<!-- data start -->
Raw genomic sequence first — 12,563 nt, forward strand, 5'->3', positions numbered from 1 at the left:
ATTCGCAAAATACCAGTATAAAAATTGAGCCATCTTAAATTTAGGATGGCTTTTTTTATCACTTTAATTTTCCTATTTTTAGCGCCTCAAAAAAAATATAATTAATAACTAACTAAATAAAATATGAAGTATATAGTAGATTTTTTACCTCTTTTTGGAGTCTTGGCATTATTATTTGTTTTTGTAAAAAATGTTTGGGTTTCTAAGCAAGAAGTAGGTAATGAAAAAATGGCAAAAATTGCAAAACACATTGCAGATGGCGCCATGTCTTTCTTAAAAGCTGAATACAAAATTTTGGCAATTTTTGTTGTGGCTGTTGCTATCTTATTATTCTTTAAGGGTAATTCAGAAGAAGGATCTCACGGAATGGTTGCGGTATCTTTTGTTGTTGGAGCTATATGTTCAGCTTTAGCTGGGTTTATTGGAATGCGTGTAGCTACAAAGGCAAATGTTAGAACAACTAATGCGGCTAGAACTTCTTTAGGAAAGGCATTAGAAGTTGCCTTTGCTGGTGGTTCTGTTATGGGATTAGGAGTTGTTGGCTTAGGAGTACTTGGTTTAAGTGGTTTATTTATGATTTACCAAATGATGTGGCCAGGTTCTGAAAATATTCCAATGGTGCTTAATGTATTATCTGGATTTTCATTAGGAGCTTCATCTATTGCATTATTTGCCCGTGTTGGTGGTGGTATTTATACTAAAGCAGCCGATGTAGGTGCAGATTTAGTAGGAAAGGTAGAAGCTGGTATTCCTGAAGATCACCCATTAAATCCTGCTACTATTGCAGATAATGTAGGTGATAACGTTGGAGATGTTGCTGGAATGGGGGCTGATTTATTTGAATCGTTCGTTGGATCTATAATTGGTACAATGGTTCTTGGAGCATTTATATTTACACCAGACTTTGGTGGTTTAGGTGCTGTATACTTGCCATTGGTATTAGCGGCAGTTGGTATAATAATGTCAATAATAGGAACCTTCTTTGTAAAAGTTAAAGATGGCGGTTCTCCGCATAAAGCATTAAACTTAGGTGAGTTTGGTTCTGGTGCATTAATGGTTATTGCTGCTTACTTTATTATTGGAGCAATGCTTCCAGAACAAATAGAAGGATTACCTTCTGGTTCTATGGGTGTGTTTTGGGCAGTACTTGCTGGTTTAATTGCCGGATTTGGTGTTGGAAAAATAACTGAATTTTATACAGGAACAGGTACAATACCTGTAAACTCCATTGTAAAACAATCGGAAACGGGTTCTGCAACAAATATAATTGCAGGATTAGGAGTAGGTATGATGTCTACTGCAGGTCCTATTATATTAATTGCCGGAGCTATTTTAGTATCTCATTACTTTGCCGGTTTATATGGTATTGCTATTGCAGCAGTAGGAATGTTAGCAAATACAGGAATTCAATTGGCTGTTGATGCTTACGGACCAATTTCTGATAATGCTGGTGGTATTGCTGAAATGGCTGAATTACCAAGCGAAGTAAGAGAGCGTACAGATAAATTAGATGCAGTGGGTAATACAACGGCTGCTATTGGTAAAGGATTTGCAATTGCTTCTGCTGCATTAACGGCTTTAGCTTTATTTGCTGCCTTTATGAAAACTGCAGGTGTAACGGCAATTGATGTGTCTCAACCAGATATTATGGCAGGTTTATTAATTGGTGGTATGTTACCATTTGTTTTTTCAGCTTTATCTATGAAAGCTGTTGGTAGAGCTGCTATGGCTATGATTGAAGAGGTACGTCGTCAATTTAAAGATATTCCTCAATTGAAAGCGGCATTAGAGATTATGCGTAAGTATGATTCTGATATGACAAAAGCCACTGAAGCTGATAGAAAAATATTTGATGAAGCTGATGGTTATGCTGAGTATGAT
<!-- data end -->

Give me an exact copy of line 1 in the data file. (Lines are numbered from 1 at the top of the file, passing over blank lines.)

Raw genomic sequence first — 12,563 nt, forward strand, 5'->3', positions numbered from 1 at the left: